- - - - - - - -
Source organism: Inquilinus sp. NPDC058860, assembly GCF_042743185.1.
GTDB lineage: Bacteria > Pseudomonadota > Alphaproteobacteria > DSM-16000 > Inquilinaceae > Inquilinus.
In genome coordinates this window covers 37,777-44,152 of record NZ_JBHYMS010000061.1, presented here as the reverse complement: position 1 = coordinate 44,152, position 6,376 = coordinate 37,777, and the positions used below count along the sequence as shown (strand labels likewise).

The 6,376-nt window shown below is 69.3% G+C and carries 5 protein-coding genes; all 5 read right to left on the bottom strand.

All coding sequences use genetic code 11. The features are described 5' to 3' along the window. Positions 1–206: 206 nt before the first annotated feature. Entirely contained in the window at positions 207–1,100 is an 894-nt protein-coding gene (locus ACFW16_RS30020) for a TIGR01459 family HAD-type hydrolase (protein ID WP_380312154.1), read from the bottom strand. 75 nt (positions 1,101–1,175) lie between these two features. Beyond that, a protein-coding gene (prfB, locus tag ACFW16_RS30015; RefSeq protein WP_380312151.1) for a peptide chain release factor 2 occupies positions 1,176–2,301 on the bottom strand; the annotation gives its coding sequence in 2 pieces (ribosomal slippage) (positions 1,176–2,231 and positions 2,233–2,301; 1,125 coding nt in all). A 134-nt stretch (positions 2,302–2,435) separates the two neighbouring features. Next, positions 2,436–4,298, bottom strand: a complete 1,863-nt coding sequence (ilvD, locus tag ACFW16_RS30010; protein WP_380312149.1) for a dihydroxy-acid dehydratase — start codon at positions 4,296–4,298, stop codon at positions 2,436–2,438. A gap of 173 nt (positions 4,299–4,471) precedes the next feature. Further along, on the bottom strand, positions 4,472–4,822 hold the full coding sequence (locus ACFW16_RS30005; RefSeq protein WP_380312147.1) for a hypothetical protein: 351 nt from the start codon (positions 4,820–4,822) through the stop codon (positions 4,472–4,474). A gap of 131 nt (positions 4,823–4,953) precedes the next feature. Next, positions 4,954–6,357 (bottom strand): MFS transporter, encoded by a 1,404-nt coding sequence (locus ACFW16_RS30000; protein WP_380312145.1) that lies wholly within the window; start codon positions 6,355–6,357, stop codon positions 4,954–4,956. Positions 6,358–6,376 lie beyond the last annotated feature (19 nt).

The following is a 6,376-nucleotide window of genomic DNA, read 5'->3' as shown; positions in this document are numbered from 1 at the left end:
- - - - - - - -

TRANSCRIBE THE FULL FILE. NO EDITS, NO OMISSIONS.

Source organism: Inquilinus sp. NPDC058860, assembly GCF_042743185.1.
GTDB lineage: Bacteria > Pseudomonadota > Alphaproteobacteria > DSM-16000 > Inquilinaceae > Inquilinus.
In genome coordinates this window covers 37,777-44,152 of record NZ_JBHYMS010000061.1, presented here as the reverse complement: position 1 = coordinate 44,152, position 6,376 = coordinate 37,777, and the positions used below count along the sequence as shown (strand labels likewise).

The 6,376-nt window shown below is 69.3% G+C and carries 5 protein-coding genes; all 5 read right to left on the bottom strand.

All coding sequences use genetic code 11. The features are described 5' to 3' along the window. Positions 1–206: 206 nt before the first annotated feature. Entirely contained in the window at positions 207–1,100 is an 894-nt protein-coding gene (locus ACFW16_RS30020) for a TIGR01459 family HAD-type hydrolase (protein ID WP_380312154.1), read from the bottom strand. 75 nt (positions 1,101–1,175) lie between these two features. Beyond that, a protein-coding gene (prfB, locus tag ACFW16_RS30015; RefSeq protein WP_380312151.1) for a peptide chain release factor 2 occupies positions 1,176–2,301 on the bottom strand; the annotation gives its coding sequence in 2 pieces (ribosomal slippage) (positions 1,176–2,231 and positions 2,233–2,301; 1,125 coding nt in all). A 134-nt stretch (positions 2,302–2,435) separates the two neighbouring features. Next, positions 2,436–4,298, bottom strand: a complete 1,863-nt coding sequence (ilvD, locus tag ACFW16_RS30010; protein WP_380312149.1) for a dihydroxy-acid dehydratase — start codon at positions 4,296–4,298, stop codon at positions 2,436–2,438. A gap of 173 nt (positions 4,299–4,471) precedes the next feature. Further along, on the bottom strand, positions 4,472–4,822 hold the full coding sequence (locus ACFW16_RS30005; RefSeq protein WP_380312147.1) for a hypothetical protein: 351 nt from the start codon (positions 4,820–4,822) through the stop codon (positions 4,472–4,474). A gap of 131 nt (positions 4,823–4,953) precedes the next feature. Next, positions 4,954–6,357 (bottom strand): MFS transporter, encoded by a 1,404-nt coding sequence (locus ACFW16_RS30000; protein WP_380312145.1) that lies wholly within the window; start codon positions 6,355–6,357, stop codon positions 4,954–4,956. Positions 6,358–6,376 lie beyond the last annotated feature (19 nt).

The following is a 6,376-nucleotide window of genomic DNA, read 5'->3' as shown; positions in this document are numbered from 1 at the left end: